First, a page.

Sept. 4th, 1862
Dear Wife I received your letter Tuesday night. I was happy to hear from you. I should have written the next morning after I received your letter, but we had orders to move the next day. We moved a mile nearer Washington to Fort Albany. It is a splendid place. We have a fair view of Washington City. The talk is now that we are going to stop here during the war to garrison Fort Albany, but I don't put any confidence in what I hear. Yesterday there was baggage wagons and soldiers passing here all day. It was quite a sight. I saw a man that belonged to the second Maine regiment. He said that they was badly cut up on the last battles. David Webber was killed. That was all that was killed from Castine. The Rebels are near here, but I think they won't dare to come much nearer. They are well fortified. I am sorry that the cattle and sheep plague you. Tell Edward to be sure and keep the board on the ox and you had better get a good man to put the fence up so that the sheep and cattle can not get out. Tell Edward to take that fence where we sowed English turnips, if the turnips aint likely to come to anything which I think they will not. There is a plenty of fencing there to make a good fence. I don't care to have the sheep sold. You had better keep the old buck in the barn at present. I wrote to Reuben not to sell the colt at present. I think a good deal of her and there is a plenty of hay to keep her. Perhaps some of my brothers will go and take care of her this winter. You can keep her on the poorest hay. It may be that I shall be at home by winter. You must not give up taking doctors' medicine. You must keep on taking it and if your throat don't get any better, you had better go to Boston now you have got the money. You can get some girl to do the work. You wrote to know how I liked the soldier's life. I like it just as well as I thought I should. The living is the worst part of it. If I didn't buy something, I should grow poor. We have beef, but it is so salt that it is hard work for me to eat it. We don't have any potatoes. I miss them the most. We have flour bread, but it is rather dry, but I don't know as we ought to complain for the soldiers that come in here from the late battles say that they have lived 3 or 4 days on nothing but raw green corn. If any of the soldiers' folks get up a box to send here, I want you to send me some cake. Frank Devereux and Mark Hatch have wrote to their folks to send them something. I don't like to buy much. They charge so high and I am afraid my money will not hold out. That man that I saw from the second Maine says Edward is well and has a easy time. Charles D. is well. Kiss little Freddie lots of times every day for myself. Tell him I will bring him something when I come home. I will get a drum for him if I can find one. One man died this morning. He camped in the same camp that I did. He was only sick a few days. He was as healthy a looking man as ever I saw. He got cold on duty. He belongs in Sedgwick. If I had thought that William was in Augusta when I was there I should have tried and found him. I have a woolen and rubber blanket, overcoat, dress coat, and blouse to wear around the camp. I have a bed sack. I am a going to get some straw to fill it with. You must write me all the news and how the crops look. I heard that the mail did not go from Washington under 5 days, but I don't know as it is so. Give my love to all of my friends. Direct your letters the same as before. Don't let any one see this letter. Be sure and write me all about everything. I will close with much love to you Mary from you affectionate husband. Henry B. Butler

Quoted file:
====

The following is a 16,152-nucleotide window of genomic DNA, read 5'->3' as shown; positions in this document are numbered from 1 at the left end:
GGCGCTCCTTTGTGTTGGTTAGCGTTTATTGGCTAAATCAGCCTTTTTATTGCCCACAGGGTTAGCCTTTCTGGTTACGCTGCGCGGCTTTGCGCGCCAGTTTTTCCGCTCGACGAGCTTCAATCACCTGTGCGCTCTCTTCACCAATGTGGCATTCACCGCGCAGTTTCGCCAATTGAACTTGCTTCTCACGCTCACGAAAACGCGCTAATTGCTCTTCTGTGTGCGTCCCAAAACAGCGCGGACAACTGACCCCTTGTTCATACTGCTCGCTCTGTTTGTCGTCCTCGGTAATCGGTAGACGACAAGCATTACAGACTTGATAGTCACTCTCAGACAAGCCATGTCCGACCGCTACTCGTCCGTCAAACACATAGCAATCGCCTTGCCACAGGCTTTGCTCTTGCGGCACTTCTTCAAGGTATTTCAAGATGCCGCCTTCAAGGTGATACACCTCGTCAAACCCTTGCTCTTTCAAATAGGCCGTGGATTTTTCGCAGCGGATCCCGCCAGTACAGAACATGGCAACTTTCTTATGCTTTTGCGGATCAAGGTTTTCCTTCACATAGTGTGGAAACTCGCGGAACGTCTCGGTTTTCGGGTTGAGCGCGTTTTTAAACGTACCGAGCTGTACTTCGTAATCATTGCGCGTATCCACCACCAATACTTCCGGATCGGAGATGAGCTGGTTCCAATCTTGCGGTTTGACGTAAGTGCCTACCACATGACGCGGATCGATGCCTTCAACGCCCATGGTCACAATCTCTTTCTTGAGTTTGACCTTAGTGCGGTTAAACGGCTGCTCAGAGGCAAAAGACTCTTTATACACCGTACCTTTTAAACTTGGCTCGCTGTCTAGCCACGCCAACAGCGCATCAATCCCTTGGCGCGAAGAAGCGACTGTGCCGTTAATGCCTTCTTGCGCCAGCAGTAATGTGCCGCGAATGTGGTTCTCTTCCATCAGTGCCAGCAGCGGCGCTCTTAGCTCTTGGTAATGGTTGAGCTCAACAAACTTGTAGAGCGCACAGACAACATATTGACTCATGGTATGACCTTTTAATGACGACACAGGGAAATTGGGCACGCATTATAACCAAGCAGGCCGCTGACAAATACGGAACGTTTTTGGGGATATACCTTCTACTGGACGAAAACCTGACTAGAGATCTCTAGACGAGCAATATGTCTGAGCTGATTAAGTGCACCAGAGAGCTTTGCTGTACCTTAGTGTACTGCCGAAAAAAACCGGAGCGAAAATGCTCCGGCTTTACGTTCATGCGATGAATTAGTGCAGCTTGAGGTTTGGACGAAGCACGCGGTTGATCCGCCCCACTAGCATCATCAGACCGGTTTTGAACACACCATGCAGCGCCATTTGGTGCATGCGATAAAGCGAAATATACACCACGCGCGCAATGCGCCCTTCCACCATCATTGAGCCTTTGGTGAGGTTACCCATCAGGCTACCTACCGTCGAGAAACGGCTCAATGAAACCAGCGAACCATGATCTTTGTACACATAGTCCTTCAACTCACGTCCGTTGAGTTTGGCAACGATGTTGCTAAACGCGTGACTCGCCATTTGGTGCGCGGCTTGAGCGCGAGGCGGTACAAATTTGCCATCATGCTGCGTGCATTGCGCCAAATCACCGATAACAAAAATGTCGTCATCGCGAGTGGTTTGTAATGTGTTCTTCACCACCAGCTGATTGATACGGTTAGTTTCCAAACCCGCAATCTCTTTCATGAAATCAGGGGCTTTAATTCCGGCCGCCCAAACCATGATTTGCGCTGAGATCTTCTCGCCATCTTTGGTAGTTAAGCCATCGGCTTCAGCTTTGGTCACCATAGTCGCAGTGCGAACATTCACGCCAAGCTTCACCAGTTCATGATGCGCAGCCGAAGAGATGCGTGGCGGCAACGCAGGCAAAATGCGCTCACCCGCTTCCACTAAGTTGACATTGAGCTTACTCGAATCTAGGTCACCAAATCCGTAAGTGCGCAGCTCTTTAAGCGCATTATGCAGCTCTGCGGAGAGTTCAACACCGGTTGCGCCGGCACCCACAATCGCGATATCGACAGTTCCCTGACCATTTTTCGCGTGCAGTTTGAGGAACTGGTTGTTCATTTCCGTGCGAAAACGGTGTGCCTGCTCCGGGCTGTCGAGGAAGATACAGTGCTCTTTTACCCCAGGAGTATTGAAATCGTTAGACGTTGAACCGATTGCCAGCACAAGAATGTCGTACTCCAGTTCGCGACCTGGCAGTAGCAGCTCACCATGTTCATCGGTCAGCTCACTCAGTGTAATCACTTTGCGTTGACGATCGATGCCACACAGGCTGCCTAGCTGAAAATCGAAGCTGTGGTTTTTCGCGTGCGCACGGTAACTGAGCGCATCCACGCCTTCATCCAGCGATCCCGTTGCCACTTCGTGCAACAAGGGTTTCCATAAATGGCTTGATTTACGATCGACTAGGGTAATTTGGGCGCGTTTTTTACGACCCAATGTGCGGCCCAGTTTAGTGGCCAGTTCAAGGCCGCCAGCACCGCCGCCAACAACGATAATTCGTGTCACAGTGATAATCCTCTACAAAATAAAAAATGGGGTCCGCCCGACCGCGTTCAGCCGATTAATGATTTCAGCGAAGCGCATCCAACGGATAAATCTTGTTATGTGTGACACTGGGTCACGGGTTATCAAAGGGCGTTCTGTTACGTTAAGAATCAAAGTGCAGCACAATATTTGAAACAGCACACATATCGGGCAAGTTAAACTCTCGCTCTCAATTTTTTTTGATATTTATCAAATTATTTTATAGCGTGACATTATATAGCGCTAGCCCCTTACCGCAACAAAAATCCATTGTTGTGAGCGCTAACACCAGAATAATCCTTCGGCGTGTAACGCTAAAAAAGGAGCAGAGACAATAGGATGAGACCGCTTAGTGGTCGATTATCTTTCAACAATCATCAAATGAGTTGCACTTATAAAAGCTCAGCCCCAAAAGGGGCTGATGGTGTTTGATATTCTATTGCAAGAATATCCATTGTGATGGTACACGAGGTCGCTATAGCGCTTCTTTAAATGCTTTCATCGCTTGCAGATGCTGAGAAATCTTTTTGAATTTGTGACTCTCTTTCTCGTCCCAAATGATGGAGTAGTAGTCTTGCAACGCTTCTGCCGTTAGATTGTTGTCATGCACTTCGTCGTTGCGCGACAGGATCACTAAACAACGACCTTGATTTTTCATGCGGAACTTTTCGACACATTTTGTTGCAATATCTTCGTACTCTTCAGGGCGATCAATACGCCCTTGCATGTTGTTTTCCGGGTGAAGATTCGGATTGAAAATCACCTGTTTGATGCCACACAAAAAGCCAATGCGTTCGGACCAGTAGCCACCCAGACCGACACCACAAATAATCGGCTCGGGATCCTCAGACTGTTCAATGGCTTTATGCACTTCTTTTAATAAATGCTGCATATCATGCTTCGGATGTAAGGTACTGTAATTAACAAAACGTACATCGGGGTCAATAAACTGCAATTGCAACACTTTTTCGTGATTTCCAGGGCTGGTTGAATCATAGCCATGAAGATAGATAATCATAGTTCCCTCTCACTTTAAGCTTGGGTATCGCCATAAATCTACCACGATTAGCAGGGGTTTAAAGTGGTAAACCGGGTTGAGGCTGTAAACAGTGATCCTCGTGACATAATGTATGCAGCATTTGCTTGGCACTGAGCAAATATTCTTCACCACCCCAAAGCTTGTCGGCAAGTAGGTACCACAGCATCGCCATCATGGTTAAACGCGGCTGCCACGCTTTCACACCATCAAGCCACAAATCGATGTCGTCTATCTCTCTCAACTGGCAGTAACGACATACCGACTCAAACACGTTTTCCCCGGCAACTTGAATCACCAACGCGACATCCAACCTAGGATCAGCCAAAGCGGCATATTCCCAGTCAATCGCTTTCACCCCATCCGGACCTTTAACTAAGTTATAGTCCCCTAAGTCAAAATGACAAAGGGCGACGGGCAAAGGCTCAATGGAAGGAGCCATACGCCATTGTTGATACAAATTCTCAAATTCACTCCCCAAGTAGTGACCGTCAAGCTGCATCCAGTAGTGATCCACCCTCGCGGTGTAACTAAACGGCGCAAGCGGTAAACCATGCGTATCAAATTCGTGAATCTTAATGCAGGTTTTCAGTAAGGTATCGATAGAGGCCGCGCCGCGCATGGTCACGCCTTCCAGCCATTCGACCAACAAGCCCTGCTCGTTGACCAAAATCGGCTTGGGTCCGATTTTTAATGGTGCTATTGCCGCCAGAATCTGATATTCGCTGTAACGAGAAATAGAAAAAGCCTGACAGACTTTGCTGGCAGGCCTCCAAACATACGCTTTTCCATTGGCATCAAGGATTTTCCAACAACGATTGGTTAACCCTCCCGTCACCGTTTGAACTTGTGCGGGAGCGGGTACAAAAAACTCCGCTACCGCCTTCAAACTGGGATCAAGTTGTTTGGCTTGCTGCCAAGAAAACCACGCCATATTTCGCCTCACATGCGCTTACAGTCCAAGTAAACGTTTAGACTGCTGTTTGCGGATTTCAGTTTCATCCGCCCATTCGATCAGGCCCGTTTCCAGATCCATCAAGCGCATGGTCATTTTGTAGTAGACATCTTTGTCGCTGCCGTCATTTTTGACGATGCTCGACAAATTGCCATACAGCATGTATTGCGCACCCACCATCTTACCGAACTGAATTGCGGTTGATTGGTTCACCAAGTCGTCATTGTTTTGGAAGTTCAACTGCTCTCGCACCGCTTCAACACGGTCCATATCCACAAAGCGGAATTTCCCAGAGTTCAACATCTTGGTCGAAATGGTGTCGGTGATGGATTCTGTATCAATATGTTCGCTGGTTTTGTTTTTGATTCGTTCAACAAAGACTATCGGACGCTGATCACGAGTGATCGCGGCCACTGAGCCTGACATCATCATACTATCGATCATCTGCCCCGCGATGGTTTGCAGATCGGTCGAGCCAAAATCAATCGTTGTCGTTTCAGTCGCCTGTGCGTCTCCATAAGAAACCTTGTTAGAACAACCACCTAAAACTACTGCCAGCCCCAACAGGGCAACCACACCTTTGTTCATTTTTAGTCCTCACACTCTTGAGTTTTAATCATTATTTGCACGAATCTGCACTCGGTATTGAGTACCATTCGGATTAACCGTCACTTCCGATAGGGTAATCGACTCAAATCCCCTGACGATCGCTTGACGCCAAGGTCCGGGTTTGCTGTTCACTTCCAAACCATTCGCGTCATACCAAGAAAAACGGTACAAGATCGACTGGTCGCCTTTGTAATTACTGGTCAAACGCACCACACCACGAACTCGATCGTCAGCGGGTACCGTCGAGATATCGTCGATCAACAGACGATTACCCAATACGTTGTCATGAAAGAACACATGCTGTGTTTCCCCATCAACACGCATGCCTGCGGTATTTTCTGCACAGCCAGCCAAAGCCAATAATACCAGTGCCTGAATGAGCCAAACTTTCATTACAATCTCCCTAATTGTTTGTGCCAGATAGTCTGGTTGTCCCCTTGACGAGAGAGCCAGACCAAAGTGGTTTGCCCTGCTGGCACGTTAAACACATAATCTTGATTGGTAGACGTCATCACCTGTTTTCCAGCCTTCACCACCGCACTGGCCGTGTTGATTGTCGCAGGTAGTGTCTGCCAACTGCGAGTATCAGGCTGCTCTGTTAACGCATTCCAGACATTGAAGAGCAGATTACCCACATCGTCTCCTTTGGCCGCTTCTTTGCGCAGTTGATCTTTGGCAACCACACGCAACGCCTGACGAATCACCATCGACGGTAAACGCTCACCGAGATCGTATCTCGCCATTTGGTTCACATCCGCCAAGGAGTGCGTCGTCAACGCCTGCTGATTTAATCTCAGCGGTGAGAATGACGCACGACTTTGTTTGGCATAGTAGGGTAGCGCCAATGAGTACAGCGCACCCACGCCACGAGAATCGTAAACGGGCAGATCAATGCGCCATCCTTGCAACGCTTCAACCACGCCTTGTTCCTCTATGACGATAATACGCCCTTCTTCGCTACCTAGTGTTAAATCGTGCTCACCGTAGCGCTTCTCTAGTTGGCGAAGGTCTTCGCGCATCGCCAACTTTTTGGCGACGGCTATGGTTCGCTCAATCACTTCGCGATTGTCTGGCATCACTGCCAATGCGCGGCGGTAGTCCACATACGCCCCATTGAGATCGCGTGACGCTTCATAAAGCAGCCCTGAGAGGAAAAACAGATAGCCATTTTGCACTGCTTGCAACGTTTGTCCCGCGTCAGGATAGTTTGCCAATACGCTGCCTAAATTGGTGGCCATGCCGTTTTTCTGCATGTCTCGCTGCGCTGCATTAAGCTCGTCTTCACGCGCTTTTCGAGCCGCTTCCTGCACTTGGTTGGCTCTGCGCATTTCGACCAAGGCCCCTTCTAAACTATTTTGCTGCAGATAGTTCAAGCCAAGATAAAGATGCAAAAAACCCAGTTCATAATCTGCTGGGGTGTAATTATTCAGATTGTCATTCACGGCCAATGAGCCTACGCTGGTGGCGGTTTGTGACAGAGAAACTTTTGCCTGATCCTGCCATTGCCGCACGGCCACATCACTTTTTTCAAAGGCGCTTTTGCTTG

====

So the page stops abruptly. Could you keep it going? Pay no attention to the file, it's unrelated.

Sept, 27th, 1862